I went to PS1 last weekend to explore the MOS Afterparty architecture exhibit that won the MoMA/PS1 Young Architects Program this year. With a budget of $70,000, the contestants were to incorporate shade, water and seating as components in their projects. The mammoth design, resembling a relative of a known “woolly” animal is on display in the front courtyard/exhibition space. It consists of multiple teepee-esqe, hut-like structures of different sizes with the tops leveled off, allowing the sun to penetrate the display, while keeping the covered areas shaded. A metal framework, covered by a mesh overlay and a layer of what seems to be hair, connects the different conical elements to create one structure. The skin of the shelter, which I referred to as hair, is actually a dark, thatched textile said to create its own microclimate and protect from the hot summer sun. A series of “cooling chimneys” incorporated into the structure, as well as the exisitng concrete walls of the gallery further employ shade and cooling. As I approached the exhibit, I was shocked at first by the hair. As I meandered through, however, I embraced the experience as a grand space which enables the viewer through the focus on the cast shadows through the each opening above. Furthermore, the climate control, which was a large part of the program requirements is very apparent. The space was used for a music series this summer and what an interesting venue that would have been. I am sorry to have missed it. The exhibit will be open until October 26.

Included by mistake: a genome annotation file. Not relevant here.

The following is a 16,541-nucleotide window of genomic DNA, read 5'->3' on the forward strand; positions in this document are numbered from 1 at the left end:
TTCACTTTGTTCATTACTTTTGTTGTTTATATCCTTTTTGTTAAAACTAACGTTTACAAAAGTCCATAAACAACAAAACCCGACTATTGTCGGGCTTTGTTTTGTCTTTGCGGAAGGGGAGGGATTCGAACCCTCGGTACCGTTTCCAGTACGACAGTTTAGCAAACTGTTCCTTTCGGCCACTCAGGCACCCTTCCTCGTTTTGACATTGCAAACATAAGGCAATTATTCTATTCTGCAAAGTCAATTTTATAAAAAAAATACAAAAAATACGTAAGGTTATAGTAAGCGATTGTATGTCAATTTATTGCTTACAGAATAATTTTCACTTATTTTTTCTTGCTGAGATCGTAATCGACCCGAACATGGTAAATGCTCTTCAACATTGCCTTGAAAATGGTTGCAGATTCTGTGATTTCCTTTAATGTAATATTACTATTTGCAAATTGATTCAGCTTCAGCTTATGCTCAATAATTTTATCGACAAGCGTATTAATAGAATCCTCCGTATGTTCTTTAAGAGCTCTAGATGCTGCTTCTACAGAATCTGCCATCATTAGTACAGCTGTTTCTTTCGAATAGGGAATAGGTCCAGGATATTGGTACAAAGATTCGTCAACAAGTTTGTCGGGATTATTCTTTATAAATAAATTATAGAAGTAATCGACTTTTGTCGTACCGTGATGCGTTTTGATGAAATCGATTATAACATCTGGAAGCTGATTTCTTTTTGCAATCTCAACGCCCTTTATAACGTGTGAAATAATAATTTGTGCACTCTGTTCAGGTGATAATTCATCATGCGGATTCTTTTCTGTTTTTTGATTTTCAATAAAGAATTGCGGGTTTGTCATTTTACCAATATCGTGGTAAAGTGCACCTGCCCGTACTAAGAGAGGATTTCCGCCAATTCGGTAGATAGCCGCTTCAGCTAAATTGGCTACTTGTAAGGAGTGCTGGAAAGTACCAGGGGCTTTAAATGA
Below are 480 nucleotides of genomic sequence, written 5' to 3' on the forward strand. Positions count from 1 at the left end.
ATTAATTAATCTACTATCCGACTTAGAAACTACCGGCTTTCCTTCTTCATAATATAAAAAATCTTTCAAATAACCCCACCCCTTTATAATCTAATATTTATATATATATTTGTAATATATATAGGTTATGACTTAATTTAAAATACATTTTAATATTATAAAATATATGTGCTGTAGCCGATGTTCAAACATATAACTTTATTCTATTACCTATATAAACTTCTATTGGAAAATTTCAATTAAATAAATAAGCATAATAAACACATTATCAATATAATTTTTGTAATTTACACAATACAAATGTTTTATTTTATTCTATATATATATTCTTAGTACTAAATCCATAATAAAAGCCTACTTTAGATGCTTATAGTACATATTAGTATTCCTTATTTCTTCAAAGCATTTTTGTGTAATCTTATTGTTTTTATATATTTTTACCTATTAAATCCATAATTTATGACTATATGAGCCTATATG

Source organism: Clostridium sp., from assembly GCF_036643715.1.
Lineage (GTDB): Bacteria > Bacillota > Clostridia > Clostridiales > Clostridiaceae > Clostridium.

As I think further about what this exhibition means for the future, “art as space” comes to mind. The tent-like structure itself, ironically, is reminiscent of a somewhat primitive lifestyle, but being able to walk through an exhibit of this size, interact with it and observe it as a habitat, speaks toward the future. This “urban shelter” as the designers refer to their project, is an interactive environment on display.